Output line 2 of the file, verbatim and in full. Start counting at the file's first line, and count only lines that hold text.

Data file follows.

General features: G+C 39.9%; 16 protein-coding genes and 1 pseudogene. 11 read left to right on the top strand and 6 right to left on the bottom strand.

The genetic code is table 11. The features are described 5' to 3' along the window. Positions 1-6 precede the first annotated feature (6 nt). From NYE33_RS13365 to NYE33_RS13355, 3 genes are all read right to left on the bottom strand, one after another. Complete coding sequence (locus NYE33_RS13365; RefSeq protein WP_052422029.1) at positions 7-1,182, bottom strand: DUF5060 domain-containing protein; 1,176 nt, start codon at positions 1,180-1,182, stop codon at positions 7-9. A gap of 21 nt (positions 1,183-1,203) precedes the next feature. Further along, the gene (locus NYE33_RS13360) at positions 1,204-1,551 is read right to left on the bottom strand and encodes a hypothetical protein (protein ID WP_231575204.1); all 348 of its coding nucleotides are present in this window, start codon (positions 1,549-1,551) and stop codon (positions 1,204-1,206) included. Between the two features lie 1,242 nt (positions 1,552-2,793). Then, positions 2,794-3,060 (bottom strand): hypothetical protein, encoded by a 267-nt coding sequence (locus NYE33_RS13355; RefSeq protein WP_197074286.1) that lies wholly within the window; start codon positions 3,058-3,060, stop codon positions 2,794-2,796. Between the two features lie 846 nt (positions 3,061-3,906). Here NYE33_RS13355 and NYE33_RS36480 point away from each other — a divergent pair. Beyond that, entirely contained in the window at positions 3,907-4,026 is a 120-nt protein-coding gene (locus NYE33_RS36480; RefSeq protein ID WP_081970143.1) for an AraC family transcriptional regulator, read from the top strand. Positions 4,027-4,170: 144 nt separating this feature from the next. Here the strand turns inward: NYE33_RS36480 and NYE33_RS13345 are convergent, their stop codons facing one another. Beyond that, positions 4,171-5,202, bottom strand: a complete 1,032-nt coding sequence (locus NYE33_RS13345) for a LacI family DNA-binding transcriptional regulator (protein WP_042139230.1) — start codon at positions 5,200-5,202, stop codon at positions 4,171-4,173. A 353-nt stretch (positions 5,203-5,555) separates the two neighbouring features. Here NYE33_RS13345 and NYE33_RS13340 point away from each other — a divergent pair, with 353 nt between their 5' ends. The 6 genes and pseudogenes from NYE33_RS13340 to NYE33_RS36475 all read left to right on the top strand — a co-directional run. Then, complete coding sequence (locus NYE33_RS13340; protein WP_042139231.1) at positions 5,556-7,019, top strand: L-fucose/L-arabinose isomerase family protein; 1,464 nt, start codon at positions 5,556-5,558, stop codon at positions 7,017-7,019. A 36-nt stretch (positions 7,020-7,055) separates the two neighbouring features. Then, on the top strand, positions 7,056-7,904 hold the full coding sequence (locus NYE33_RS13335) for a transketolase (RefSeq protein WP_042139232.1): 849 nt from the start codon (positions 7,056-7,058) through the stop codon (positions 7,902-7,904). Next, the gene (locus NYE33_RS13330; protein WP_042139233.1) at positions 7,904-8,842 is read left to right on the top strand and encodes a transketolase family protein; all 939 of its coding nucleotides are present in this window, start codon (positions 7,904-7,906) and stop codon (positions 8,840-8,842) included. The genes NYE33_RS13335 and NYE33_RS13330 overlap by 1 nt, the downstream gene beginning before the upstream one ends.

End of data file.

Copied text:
The genetic code is table 11. The features are described 5' to 3' along the window. Positions 1-6 precede the first annotated feature (6 nt). From NYE33_RS13365 to NYE33_RS13355, 3 genes are all read right to left on the bottom strand, one after another. Complete coding sequence (locus NYE33_RS13365; RefSeq protein WP_052422029.1) at positions 7-1,182, bottom strand: DUF5060 domain-containing protein; 1,176 nt, start codon at positions 1,180-1,182, stop codon at positions 7-9. A gap of 21 nt (positions 1,183-1,203) precedes the next feature. Further along, the gene (locus NYE33_RS13360) at positions 1,204-1,551 is read right to left on the bottom strand and encodes a hypothetical protein (protein ID WP_231575204.1); all 348 of its coding nucleotides are present in this window, start codon (positions 1,549-1,551) and stop codon (positions 1,204-1,206) included. Between the two features lie 1,242 nt (positions 1,552-2,793). Then, positions 2,794-3,060 (bottom strand): hypothetical protein, encoded by a 267-nt coding sequence (locus NYE33_RS13355; RefSeq protein WP_197074286.1) that lies wholly within the window; start codon positions 3,058-3,060, stop codon positions 2,794-2,796. Between the two features lie 846 nt (positions 3,061-3,906). Here NYE33_RS13355 and NYE33_RS36480 point away from each other — a divergent pair. Beyond that, entirely contained in the window at positions 3,907-4,026 is a 120-nt protein-coding gene (locus NYE33_RS36480; RefSeq protein ID WP_081970143.1) for an AraC family transcriptional regulator, read from the top strand. Positions 4,027-4,170: 144 nt separating this feature from the next. Here the strand turns inward: NYE33_RS36480 and NYE33_RS13345 are convergent, their stop codons facing one another. Beyond that, positions 4,171-5,202, bottom strand: a complete 1,032-nt coding sequence (locus NYE33_RS13345) for a LacI family DNA-binding transcriptional regulator (protein WP_042139230.1) — start codon at positions 5,200-5,202, stop codon at positions 4,171-4,173. A 353-nt stretch (positions 5,203-5,555) separates the two neighbouring features. Here NYE33_RS13345 and NYE33_RS13340 point away from each other — a divergent pair, with 353 nt between their 5' ends. The 6 genes and pseudogenes from NYE33_RS13340 to NYE33_RS36475 all read left to right on the top strand — a co-directional run. Then, complete coding sequence (locus NYE33_RS13340; protein WP_042139231.1) at positions 5,556-7,019, top strand: L-fucose/L-arabinose isomerase family protein; 1,464 nt, start codon at positions 5,556-5,558, stop codon at positions 7,017-7,019. A 36-nt stretch (positions 7,020-7,055) separates the two neighbouring features. Then, on the top strand, positions 7,056-7,904 hold the full coding sequence (locus NYE33_RS13335) for a transketolase (RefSeq protein WP_042139232.1): 849 nt from the start codon (positions 7,056-7,058) through the stop codon (positions 7,902-7,904). Next, the gene (locus NYE33_RS13330; protein WP_042139233.1) at positions 7,904-8,842 is read left to right on the top strand and encodes a transketolase family protein; all 939 of its coding nucleotides are present in this window, start codon (positions 7,904-7,906) and stop codon (positions 8,840-8,842) included. The genes NYE33_RS13335 and NYE33_RS13330 overlap by 1 nt, the downstream gene beginning before the upstream one ends.